The leaves of branched phacelia as seen on talus slopes above the trail on the west bank of the John Day River about one mile downstream of the Cottonwood Canyon State Park Campground.........April 6, 2015.
Also known as long-branched phacelia, branched phacelia is a perennial wildflower with numerous coarse but weak stems from 50-150 cm high. The branched stems may be ascending to prostrate. The herbage is glandular-hairy throughout. The leaves are primarily found on the stems and are narrowly oblong in shape and range from 8-15 cm long with narrow petioles. The blades are divided into 5-11 oblong segments with the lower segments separated from the upper segments.
The inflorescence consists of dense paniculate racemes. The hairy calyx is also covered with long bristles and is about one-half to two-thirds as long as the corolla. The segments of the calyx are spatulate or obovate in shape. The corolla is pale purplish to nearly white in color and is 6-7 mm long and 6-12 mm wide. The filaments are strongly exserted from the corolla while the style is cleft more than half its length.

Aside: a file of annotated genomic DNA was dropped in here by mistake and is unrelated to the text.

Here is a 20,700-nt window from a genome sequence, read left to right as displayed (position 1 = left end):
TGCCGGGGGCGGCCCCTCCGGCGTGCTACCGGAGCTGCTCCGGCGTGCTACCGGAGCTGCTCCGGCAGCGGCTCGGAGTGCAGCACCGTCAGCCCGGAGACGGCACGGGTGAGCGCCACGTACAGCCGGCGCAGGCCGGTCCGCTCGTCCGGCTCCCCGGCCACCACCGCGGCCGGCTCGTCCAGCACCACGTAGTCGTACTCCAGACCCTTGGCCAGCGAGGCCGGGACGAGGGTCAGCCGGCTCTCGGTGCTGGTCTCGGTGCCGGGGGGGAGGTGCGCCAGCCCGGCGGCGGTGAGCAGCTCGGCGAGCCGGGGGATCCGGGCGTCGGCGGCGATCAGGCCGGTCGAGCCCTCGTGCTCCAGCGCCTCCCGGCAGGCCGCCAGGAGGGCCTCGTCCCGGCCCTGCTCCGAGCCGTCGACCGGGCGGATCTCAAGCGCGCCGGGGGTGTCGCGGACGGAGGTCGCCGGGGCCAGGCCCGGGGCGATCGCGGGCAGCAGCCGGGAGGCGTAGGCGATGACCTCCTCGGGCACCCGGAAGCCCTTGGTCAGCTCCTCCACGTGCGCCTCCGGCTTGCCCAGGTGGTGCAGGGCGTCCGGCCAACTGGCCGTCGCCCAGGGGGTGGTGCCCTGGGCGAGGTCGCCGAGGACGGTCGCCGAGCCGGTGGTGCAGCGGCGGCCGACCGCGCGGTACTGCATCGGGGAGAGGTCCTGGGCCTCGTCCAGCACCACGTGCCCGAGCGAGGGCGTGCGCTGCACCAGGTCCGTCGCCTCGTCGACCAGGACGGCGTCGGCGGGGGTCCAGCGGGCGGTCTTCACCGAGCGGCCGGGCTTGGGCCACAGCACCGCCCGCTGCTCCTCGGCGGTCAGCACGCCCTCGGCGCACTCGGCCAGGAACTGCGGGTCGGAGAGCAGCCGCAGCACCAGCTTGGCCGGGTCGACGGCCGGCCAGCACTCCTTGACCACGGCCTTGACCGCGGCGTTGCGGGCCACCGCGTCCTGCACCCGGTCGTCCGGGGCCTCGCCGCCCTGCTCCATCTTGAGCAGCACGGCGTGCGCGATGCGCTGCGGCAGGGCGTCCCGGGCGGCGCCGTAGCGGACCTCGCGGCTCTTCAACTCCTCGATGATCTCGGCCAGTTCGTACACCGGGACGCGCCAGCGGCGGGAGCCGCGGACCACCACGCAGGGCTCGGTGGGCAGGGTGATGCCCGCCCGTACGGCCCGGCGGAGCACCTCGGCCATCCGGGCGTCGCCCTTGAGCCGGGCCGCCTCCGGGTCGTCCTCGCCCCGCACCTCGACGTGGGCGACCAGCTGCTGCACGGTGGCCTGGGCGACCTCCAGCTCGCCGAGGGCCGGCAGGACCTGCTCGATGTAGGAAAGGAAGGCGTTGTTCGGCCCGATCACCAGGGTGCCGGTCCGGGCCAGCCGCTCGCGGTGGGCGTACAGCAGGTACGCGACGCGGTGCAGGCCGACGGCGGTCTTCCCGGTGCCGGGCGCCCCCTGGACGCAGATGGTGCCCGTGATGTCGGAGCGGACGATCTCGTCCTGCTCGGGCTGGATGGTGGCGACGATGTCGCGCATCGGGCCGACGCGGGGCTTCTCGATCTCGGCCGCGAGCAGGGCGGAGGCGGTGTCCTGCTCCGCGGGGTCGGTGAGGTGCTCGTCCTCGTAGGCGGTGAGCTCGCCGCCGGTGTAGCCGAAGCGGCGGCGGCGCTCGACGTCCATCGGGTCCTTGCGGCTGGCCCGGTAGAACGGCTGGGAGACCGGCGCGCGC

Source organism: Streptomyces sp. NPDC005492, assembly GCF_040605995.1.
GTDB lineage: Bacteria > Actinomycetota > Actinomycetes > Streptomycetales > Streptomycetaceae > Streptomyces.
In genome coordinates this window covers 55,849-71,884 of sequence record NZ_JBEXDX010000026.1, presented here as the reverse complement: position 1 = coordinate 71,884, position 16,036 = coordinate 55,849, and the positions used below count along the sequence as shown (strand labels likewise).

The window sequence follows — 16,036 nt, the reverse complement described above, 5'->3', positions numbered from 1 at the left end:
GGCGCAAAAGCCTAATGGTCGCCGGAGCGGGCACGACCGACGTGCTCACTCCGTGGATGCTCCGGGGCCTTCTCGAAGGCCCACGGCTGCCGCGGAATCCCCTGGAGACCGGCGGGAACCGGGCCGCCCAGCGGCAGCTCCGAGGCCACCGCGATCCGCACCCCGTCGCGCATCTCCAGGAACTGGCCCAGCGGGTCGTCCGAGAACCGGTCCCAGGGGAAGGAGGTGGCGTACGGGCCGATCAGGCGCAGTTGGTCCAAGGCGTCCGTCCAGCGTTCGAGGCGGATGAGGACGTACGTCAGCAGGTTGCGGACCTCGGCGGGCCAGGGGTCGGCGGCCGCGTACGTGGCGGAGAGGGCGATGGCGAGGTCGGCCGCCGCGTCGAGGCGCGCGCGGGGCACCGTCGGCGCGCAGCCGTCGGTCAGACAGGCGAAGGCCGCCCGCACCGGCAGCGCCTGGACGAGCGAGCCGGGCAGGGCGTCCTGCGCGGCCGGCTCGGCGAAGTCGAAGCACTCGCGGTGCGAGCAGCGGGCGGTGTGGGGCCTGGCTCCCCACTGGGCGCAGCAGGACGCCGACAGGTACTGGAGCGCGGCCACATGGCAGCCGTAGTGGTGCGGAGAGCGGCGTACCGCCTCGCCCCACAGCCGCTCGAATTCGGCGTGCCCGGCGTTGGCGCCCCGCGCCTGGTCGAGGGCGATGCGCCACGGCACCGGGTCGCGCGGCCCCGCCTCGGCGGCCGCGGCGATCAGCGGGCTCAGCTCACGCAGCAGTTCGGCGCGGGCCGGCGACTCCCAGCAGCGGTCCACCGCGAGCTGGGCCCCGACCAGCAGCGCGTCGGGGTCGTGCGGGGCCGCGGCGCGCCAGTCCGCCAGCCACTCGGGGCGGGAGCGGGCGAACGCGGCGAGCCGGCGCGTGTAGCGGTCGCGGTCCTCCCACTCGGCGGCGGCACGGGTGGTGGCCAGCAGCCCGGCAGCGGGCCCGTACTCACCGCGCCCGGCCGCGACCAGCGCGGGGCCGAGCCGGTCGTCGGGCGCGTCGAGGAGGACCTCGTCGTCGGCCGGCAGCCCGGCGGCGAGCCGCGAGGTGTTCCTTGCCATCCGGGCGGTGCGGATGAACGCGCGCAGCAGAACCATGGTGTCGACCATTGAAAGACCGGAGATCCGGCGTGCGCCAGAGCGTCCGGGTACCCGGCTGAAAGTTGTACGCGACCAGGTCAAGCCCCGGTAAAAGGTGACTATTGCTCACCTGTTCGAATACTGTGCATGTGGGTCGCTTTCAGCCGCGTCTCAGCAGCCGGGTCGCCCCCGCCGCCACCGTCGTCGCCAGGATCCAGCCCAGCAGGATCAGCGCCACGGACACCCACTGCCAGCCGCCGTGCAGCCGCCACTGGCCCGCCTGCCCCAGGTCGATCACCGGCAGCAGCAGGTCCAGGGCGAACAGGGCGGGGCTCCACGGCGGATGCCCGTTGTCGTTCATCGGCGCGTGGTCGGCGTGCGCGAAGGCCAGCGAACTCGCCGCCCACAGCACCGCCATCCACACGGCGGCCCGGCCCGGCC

Branched phacelia may be found on dry, open plans and foothills and is common on talus or on the ledges of cliffs.
Branched phacelia may be found to the east of the Cascade Mts. from central Washington south through central Oregon to California and eastward to southwestern Idaho, Nevada and Arizona.
var. eremophila - Herbage generally only glandular within the inflorescence. Stem below the inflorescence mostly glabrous. Leaves vary from subglabrous to densely short hairy with appressed or spreading hairs.
var. ramosissima - Herbage of leaves and stem fairly densely glandular-hairy throughout. The stem below the inflorescence is densely covered with a mix of short and long, soft, spreading hairs.
var. subglabra - Herbage generally only glandular within the inflorescence. Stem below the inflorescence covered with numerous fine, minute, velvety hairs with scattered longer spreading to retrorse hairs mixed in. Herbage of leaves similar or with fewer, longer hairs.
Branching phacelia (var. ramosissima) as seen from Rimrock Lake in Moses Coulee, central Washington..........June 7, 2009.